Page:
Big data processing enables worldwide bacterial analysis

worldwide bacterial analysisSequencing data from biological samples such as the skin, intestinal tissues, or soil and water are usually archived in public databases.

This allows researchers from all over the globe to access them. However, this has led to the creation of extremely large quantities of data. To be able to explore all these data, new evaluation methods are necessary.

Scientists at the Technical University of Munich (Germany) have developed a bioinformatics tool which allows to search all bacterial sequences in databases in just a few mouse clicks and find similarities or check whether a particular sequence exists.

Microbial communities are essential components of ecosystems around the world. They play a key role in key biological functions, ranging from carbon to nitrogen cycles in the environment to the regulation of immune and metabolic processes in animals and humans. That is why many scientists are currently investigating microbial communities in great detail.

Sequencing for microbiological DNA analysis

For the last 30 years the Sanger sequencing method (developed in 1975) used to be the gold standard to decipher the DNA code. Recently, next generation sequencing technologies, or NGS as they are called, have led to a new revolution: With minimal personnel requirements, current devices can, within 24 hours, generate as much data as a hundred runs of the very first DNA sequencing method.

Today, the sequencing analysis of bacterial 16S rRNA genes is the most frequently used identification method for bacteria. The 16S rRNA genes are seen as ideal molecular markers for reconstructing the degree of relationship between organisms, as their sequence of nucleotides (the building blocks of DNA) has been relatively conserved throughout evolution and can be used to infer phylogenetic relationships between micro-organisms.

The Sequence Read Archive (SRA), a public database for deposition of sequences, currently stores over 100 000 such 16S rRNA gene sequence datasets. This is because the new technical procedures for DNA sequencing have caused the volume and complexity of genome research data over the past few years to grow exponentially. The SRA is home to datasets which previously could not be evaluated in their whole.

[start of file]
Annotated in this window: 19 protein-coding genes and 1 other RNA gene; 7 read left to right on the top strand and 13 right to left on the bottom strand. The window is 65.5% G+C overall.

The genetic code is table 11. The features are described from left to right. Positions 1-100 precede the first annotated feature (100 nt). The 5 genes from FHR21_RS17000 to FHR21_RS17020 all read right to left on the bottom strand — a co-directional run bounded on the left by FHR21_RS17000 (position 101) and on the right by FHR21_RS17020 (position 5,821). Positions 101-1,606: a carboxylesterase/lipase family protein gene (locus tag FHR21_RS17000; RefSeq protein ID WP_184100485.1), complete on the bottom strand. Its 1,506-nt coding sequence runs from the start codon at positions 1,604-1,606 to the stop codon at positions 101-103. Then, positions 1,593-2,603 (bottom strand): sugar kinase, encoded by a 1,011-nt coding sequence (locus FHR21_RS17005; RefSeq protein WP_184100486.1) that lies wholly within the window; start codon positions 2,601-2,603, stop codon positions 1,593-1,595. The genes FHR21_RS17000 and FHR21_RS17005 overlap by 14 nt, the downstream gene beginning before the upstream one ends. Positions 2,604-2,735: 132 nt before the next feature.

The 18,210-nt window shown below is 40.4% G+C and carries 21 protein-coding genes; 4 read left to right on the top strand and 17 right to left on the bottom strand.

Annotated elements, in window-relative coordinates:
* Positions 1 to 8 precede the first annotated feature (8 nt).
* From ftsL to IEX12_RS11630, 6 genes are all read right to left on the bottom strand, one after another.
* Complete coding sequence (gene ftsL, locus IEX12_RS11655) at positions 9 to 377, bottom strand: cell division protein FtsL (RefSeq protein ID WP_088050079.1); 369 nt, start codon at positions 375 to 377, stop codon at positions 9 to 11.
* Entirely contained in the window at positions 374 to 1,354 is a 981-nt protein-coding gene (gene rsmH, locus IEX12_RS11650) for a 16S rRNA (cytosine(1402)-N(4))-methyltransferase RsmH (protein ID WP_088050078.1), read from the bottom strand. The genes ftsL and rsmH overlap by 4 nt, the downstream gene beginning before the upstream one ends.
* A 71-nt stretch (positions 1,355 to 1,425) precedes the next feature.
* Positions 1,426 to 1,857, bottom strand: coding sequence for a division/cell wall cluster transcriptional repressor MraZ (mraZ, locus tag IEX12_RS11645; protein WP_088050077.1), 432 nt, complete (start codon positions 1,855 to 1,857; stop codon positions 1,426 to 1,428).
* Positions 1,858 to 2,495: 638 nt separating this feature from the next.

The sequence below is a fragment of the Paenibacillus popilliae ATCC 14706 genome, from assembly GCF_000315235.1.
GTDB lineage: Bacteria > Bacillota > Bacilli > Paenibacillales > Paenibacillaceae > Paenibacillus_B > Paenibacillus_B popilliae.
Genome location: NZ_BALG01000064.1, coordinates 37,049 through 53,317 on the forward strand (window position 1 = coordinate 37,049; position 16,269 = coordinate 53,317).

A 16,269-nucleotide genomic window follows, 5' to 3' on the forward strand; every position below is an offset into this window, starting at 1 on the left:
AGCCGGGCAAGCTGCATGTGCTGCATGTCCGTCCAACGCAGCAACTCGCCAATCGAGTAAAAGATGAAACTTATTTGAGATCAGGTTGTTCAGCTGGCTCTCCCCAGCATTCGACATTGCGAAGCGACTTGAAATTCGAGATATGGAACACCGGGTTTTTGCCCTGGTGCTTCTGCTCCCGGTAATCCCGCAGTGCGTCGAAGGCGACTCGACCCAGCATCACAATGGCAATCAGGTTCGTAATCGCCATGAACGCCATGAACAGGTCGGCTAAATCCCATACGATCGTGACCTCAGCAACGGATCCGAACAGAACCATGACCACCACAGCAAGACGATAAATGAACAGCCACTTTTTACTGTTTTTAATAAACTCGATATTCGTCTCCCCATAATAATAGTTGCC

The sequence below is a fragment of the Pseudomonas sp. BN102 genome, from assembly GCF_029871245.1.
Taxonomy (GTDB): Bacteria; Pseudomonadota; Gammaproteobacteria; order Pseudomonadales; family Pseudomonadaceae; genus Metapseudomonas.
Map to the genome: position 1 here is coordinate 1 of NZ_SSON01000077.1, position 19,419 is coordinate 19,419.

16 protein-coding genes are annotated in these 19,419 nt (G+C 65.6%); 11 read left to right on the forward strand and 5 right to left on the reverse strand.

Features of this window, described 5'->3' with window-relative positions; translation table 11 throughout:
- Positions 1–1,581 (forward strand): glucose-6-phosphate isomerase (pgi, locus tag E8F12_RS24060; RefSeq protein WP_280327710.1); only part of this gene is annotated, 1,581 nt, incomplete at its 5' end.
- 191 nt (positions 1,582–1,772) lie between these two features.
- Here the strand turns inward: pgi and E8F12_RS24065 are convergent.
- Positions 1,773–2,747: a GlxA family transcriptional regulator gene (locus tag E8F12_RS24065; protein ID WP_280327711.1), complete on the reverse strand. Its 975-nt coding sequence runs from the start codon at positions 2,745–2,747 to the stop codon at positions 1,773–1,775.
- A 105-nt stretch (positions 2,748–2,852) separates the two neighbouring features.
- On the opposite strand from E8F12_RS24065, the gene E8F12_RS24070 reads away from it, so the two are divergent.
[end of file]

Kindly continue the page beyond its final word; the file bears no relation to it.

“Over all these years, a tremendous amount of sequences from human environments such as the intestine or skin, but also from soils or the ocean has been accumulated”, explained Dr Thomas Clavel of the Technical University of Munich.

“We have now created a tool which allows these databases to be searched in a relatively short amount of time in order to study the diversity and habitats of bacteria”, said Dr Clavel. “With this tool, a scientist can conduct a query within a few hours in order to find out in which type of samples the bacterium he is interested in can be found e.g. a pathogen from a hospital. This was not possible before.

The new platform is called Integrated Microbial Next Generation Sequencing (IMNGS). Registered users can carry out queries filtered by the origin of the bacterial data, or also download entire sequences.

Such bioinformatics approach may soon become indispensable in routine daily clinical diagnostics. However, one critical aspect is that many members of complex microbial communities remain to be described.

“Improving the quality of sequence datasets by collecting new reference sequences is a great challenge ahead”, said Dr Clavel.  “Moreover, the quality of datasets is not yet good enough: the description of individual samples in databases is incomplete, and hence the comparison possibilities using IMNGS are currently still limited.”

However, he imagines that a collaboration with clinics could be a catalyst for progress, provided the database is filled more meticulously. “If we had very well-maintained databases, we could use innovative tools such as IMNGS to possibly help diagnosis of chronic illnesses more rapidly”, concluded Dr Clavel.

Source: Technical University of Munich

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